Google Defines “Content Decay” In New Podcast Episode

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            Google Defines “Content Decay” In New Podcast Episode

In the latest episode of Google’s Search Off The Record podcast, hosts John Mueller and Lizzi Sassman discussed “content decay”—the natural process by which online content becomes outdated or loses relevance over time.

While not a widely used term among SEO professionals, the concept raises questions about how websites should handle aging content that may contain obsolete information, broken links, or outdated references.

What Is Content Decay?

Mueller, a Search Advocate at Google, defines content decay as:

“[Content decay is] something where, when you look at reference material, it’s kind of by definition old. People wrote about it because they’ve studied it for a really long time. So it’s an old thing. But that doesn’t mean it’s no longer true or no longer useful.”

It’s worth noting Mueller was initially unfamiliar with the term:

“When I looked at it, it sounded like this was a known term, and I felt inadequate when I realized I had no idea what it actually meant, and I had to interpret what it probably means from the name.

Sassman, who oversees the Search Central website’s content, admitted she was also unfamiliar with content decay.

She stated:

“… it sounded a little bit negative … Like something’s probably wrong with the content. Probably it’s rotting or something has happened to it over time.”

After defining the term, the two dissected various approaches to handling content decay, using Google’s help documents as a case study.

Content Decay Not Necessarily A Bad Thing

Content decay isn’t, by definition, a bad thing.

Blog posts announcing past events or product changes may seem like sources of content decay.

However, Sassman advises keeping that content for historical accuracy.

Sassman gives an example, citing Google’s decision to keep pages containing the outdated term “Webmaster Tools.”

“If we went back and replaced everything where we said ‘Google Webmasters’ with ‘Search Console,’ it would be factually incorrect. Search Console didn’t exist at that point. It was Webmaster Tools.”

Avoiding User Confusion

According to Mueller, the challenge in dealing with content decay is “avoiding confusing people.”

Indicating when content is outdated, providing context around obsolete references, and sensible use of redirects can help mitigate potential confusion.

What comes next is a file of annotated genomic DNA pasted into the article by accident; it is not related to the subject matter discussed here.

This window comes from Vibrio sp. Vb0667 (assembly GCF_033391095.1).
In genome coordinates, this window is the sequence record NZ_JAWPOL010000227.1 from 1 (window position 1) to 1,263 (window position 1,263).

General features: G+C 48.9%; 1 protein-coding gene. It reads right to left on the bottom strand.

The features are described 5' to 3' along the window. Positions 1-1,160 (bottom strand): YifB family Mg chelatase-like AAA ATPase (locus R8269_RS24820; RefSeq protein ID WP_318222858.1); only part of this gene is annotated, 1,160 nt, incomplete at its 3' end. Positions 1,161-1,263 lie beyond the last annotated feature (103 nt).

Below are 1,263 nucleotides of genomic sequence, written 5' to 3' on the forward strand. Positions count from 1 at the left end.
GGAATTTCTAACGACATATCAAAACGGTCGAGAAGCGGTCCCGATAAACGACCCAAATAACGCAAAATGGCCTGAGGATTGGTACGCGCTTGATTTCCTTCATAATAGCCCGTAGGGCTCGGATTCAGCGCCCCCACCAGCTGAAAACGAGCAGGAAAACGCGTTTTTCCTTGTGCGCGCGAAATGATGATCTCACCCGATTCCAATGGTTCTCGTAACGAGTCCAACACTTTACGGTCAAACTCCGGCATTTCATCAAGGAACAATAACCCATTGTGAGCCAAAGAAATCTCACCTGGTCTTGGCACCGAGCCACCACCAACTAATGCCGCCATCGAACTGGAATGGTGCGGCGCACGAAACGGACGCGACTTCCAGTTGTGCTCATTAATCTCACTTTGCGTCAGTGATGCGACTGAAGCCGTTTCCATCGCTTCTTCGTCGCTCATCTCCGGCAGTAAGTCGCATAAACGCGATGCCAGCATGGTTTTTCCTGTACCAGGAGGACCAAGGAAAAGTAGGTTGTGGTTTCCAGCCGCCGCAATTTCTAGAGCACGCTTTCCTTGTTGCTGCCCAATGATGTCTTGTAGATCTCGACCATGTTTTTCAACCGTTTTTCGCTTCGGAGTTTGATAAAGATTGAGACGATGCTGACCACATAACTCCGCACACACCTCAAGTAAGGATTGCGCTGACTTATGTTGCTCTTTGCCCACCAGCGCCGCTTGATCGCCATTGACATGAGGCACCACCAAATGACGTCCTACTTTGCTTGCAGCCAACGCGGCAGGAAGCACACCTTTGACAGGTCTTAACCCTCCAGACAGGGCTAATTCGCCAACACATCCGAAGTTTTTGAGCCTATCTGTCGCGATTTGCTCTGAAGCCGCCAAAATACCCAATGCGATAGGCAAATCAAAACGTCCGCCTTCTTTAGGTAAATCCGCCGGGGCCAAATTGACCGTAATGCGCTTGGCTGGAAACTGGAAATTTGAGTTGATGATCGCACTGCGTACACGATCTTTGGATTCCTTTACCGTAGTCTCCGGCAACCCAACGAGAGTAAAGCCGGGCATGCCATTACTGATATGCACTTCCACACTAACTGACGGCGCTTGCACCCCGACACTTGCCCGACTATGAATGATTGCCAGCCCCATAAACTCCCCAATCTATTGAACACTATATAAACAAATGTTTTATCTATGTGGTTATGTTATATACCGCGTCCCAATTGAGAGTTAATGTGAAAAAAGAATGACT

Mueller stated

“People come to our site for whatever reason, then we should make sure that they find information that’s helpful for them and that they understand the context. If something is old and they search for it, they should be able to recognize, ‘Oh, maybe I have to rethink what I wanted to do because what I was searching for doesn’t exist anymore or is completely different now.’”

No One-Size-Fits-All Solution

There are no easy solutions to content decay. You must thoughtfully evaluate aging content, understanding that some pieces warrant archiving while others remain valuable historical references despite age.

Listen to the full episode of Google’s podcast below:

Why SEJ Cares

The concept of “content decay” addresses a challenge all website owners face – how to manage and maintain content as it ages.

Dealing with outdated website content is essential to creating a positive user experience and building brand trust.

How This Can Help You

By examining Google’s approaches, this podcast episode offers the following takeaways:

  • There’s value in preserving old content for historical accuracy.
  • Consider updating old pages to indicate outdated advice or deprecated features.
  • Establish an auditing process for routinely evaluating aging content.

FAQ

What does “content decay” mean in the context of SEO?

Online content tends to become outdated or irrelevant over time. This can happen due to industry changes, shifts in user interests, or simply the passing of time.

In the context of SEO, outdated content impacts how useful and accurate the information is for users, which can negatively affect website traffic and search rankings.

To maintain a website’s credibility and performance in search results, SEO professionals need to identify and update or repurpose content that has become outdated.

Should all outdated content be removed from a website?

Not all old content needs to be deleted. It depends on what kind of content it is and why it was created. Content that shows past events, product changes, or uses outdated terms can be kept for historical accuracy.

Old content provides context and shows how a brand or industry has evolved over time. It’s important to consider value before removing, updating, or keeping old content.

What are the best practices to avoid user confusion with outdated content?

Website owners and SEO professionals should take the following steps to avoid confusing users with outdated content:

  • Show when content was published or note if the information has changed since it was created.
  • Add explanations around outdated references to explain why they may no longer be relevant.
  • Set up redirects to guide users to the most current information if the content has moved or been updated.

These strategies help people understand a page’s relevance and assist them in getting the most accurate information for their needs.

Featured Image: Screenshot from YouTube.com/GoogleSearchCentral, May 2024. 

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